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Eve of St John or Noche de San Juan in Tenerife – bonfires and fireworks and San Juanito
St John's Eve and Summer Solstice
St John’s Eve is known in the Spanish-speaking world of Tenerife and the other Canary Islands as Noche de San Juan. It is a very important time for festivities, for bonfires, fireworks and beach parties.
The night of 23 June is one of the biggest fiesta times of the year and in many places it is as big if not bigger than the New Year’s Eve celebrations. It is in keeping too with the Summer Solstice of the Pagan calendar.
It is a Fire Festival that marks the time of the shortest day and the most daylight. There is a very magical and almost surreal feeling to the event as it is celebrated. The festival combines elements of both Pagan and Christian traditions and imagery.
St John's Eve bonfire
San Juan Bautista or John the Baptist
The saint whose fiesta is in honour and celebration of is the Biblical John the Baptist or San Juan Bautista, as he is called in Spanish. So there is the association with the water of baptism as well as the fires of the festival.
There are several places in Tenerife with the name of this saint in their names, such as San Juan de la Rambla and Playa de San Juan.
The day of the 24 June is traditionally St John’s Day, and the 23 is the Eve.
Dancers on the beach
St John's Eve poll
Have you ever experienced the Eve of St John celebrations?
Noche de San Juan in San Marcos
In San Marcos a procession takes place while the bonfire is burning. The fire is lit and then all the people who have assembled, along with a brass band, make their way down the road of the village until they reach the sea front in the bay itself.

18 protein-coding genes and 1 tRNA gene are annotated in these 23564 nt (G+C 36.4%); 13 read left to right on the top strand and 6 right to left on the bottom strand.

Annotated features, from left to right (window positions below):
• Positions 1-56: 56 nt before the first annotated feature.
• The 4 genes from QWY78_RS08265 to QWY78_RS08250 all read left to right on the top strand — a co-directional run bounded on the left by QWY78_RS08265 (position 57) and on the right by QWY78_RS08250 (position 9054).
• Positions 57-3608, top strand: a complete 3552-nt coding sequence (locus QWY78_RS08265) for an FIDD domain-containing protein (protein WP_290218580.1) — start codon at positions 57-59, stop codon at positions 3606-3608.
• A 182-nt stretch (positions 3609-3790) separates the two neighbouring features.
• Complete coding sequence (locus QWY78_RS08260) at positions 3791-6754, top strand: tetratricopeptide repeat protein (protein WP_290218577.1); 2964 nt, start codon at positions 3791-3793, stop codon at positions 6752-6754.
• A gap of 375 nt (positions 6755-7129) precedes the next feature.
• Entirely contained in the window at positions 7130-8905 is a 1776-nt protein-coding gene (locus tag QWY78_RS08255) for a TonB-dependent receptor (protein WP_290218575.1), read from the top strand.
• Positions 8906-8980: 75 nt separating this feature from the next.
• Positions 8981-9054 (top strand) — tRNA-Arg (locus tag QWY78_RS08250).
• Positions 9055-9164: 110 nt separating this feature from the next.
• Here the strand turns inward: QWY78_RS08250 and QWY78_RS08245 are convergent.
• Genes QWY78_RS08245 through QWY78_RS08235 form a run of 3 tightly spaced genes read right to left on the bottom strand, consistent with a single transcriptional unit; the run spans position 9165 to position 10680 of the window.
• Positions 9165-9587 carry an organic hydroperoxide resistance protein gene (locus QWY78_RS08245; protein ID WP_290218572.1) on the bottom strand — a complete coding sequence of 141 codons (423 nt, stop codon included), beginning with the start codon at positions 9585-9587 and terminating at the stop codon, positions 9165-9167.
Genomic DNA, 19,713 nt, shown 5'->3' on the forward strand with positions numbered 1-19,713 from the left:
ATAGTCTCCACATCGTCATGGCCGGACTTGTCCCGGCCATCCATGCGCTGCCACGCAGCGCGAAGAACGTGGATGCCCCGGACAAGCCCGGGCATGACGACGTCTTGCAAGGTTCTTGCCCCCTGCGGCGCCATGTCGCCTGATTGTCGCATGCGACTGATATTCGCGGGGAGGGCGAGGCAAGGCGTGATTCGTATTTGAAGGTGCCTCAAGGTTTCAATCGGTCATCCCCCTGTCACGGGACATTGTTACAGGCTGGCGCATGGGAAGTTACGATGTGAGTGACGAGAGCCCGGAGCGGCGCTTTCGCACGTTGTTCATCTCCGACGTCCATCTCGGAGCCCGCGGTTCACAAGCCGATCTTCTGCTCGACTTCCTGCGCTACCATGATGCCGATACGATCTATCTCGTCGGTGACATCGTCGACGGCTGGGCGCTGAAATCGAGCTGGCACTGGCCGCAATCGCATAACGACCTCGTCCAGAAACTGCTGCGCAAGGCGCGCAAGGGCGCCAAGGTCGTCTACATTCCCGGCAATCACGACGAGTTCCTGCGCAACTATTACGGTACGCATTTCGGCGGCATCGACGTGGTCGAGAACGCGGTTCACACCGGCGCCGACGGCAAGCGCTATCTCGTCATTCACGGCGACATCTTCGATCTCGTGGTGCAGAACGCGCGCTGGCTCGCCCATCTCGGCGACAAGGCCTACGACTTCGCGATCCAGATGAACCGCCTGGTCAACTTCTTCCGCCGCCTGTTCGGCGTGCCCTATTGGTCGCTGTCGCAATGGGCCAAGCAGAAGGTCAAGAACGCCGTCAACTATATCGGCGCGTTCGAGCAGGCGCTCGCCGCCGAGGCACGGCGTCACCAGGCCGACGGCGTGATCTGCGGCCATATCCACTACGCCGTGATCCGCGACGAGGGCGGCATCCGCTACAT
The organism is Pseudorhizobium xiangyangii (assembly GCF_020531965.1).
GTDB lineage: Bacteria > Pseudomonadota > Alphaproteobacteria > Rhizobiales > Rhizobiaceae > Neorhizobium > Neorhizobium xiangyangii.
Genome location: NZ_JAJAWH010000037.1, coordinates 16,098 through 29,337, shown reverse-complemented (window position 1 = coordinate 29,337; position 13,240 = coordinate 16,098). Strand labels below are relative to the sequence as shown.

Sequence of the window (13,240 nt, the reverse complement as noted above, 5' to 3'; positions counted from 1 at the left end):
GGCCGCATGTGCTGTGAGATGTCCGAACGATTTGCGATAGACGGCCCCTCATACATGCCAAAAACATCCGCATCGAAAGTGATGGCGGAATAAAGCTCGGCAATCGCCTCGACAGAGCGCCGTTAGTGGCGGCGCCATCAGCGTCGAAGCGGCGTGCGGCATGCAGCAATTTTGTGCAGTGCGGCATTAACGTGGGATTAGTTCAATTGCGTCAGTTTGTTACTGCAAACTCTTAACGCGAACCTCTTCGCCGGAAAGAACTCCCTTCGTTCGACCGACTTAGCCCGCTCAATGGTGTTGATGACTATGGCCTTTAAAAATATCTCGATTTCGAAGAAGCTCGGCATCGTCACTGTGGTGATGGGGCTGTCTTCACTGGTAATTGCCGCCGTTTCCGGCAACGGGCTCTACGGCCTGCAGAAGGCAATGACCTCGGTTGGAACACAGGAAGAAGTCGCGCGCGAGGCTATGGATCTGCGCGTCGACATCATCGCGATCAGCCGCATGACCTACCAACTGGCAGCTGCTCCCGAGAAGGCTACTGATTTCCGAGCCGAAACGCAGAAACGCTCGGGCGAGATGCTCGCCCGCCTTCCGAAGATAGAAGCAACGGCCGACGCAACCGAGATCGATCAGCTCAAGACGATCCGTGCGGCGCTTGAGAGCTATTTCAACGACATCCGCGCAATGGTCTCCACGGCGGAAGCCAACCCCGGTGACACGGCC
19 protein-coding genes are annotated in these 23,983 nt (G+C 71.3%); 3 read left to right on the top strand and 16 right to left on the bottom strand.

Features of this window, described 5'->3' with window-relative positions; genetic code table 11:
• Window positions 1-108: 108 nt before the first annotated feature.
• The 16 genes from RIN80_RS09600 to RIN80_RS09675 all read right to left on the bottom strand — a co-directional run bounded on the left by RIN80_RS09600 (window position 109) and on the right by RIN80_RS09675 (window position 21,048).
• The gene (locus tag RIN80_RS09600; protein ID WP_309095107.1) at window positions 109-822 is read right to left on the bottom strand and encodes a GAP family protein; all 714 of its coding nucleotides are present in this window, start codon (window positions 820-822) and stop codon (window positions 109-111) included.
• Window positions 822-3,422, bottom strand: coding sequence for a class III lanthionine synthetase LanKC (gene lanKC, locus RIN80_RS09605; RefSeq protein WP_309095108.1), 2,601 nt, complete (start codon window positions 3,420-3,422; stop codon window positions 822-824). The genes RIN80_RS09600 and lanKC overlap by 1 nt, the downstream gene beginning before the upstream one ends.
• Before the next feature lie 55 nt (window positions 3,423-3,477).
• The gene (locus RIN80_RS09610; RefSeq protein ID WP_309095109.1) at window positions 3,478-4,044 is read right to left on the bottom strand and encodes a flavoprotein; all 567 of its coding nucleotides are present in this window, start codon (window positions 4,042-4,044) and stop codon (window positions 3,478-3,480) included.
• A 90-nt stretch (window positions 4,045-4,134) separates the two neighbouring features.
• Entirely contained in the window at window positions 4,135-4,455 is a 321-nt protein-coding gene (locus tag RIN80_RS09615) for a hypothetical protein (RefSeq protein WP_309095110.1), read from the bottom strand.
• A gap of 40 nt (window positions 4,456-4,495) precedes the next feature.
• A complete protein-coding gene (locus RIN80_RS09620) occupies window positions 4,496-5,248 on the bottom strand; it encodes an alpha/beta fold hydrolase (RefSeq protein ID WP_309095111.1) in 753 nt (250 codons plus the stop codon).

Many cars arrive in the normally quiet village and the car parks are filled with vehicles.
Many of those in the procession carry burning torches. The band plays a selection of rousing tunes and there is often singing too by those in the procession. It is a very energetic and colourful and musical event!
Many people join along the way or watch from the sidelines. Balconies of the apartment blocks that border the road have groups of spectators and others line the road down by the beach.
The beach is covered in people, including family groups. Candles are lit and there is usually a disco too with dance music blaring out over the sea. Many people, especially the countless teenagers, go in the water. At midnight it is a tradition for people to go in the sea because it is believed that bathing at such a time is purifying and cleansing.
There is the idea that all of Noche de San Juan is about getting rid of anything bad. In religious terms the fires can be thought to ward away demons and evil spirits. In some places mainly young men will jump three times over smaller fires.
Fireworks are set off, mainly large Catherine wheels, Roman candles and rockets.
In many places the festivities continue throughout the night and the bars and restaurants by the beach do fantastic trade on this night of the year.
By the morning after the island is shrouded in smoke and the smell of burnt wood and ash.
In San Marcos the 24 June is another day of celebration down in the bay because the statues of San Juanito (Little St John) and the Blessed Virgin are brought out of the chapel by the beach and carried by men in another procession that takes them down to the area where the boats are docked. Here they are taken on board a boat and taken on a cruise around the bay.
Before all this begins there is usually a concert or concerts of live music on a festival stage.
Again a brass band plays as the procession takes San Juanito and the Virgin down to the boats waiting for them.
The bay already has floating lights decorating it and at one point in the ceremonies fireworks are let off with many shooting up over the waters.
The celebrations for San Juan and San Juanito are both some of the most memorable events of the year!
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